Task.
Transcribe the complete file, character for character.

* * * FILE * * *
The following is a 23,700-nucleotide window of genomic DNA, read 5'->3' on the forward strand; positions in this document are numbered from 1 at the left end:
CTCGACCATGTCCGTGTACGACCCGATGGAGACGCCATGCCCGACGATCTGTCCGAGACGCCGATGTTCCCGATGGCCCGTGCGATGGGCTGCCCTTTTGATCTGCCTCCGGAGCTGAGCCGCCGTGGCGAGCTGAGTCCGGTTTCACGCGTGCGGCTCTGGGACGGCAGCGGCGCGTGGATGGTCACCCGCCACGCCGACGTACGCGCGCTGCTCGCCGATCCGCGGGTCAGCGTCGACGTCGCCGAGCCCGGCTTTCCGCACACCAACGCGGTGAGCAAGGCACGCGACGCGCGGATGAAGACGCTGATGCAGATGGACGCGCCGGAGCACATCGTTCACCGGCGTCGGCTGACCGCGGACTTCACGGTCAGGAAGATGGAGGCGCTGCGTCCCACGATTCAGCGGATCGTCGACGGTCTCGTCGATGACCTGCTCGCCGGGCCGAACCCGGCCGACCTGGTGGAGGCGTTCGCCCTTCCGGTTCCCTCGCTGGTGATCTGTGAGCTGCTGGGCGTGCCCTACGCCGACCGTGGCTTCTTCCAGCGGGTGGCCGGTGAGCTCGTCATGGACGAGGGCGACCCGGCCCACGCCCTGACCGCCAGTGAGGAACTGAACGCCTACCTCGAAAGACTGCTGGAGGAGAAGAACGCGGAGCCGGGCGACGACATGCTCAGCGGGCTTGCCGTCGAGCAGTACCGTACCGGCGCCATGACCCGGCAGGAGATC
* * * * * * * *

The following is a 23,700-nucleotide window of genomic DNA, read 5'->3' on the forward strand; positions in this document are numbered from 1 at the left end:
CTCGACCATGTCCGTGTACGACCCGATGGAGACGCCATGCCCGACGATCTGTCCGAGACGCCGATGTTCCCGATGGCCCGTGCGATGGGCTGCCCTTTTGATCTGCCTCCGGAGCTGAGCCGCCGTGGCGAGCTGAGTCCGGTTTCACGCGTGCGGCTCTGGGACGGCAGCGGCGCGTGGATGGTCACCCGCCACGCCGACGTACGCGCGCTGCTCGCCGATCCGCGGGTCAGCGTCGACGTCGCCGAGCCCGGCTTTCCGCACACCAACGCGGTGAGCAAGGCACGCGACGCGCGGATGAAGACGCTGATGCAGATGGACGCGCCGGAGCACATCGTTCACCGGCGTCGGCTGACCGCGGACTTCACGGTCAGGAAGATGGAGGCGCTGCGTCCCACGATTCAGCGGATCGTCGACGGTCTCGTCGATGACCTGCTCGCCGGGCCGAACCCGGCCGACCTGGTGGAGGCGTTCGCCCTTCCGGTTCCCTCGCTGGTGATCTGTGAGCTGCTGGGCGTGCCCTACGCCGACCGTGGCTTCTTCCAGCGGGTGGCCGGTGAGCTCGTCATGGACGAGGGCGACCCGGCCCACGCCCTGACCGCCAGTGAGGAACTGAACGCCTACCTCGAAAGACTGCTGGAGGAGAAGAACGCGGAGCCGGGCGACGACATGCTCAGCGGGCTTGCCGTCGAGCAGTACCGTACCGGCGCCATGACCCGGCAGGAGATC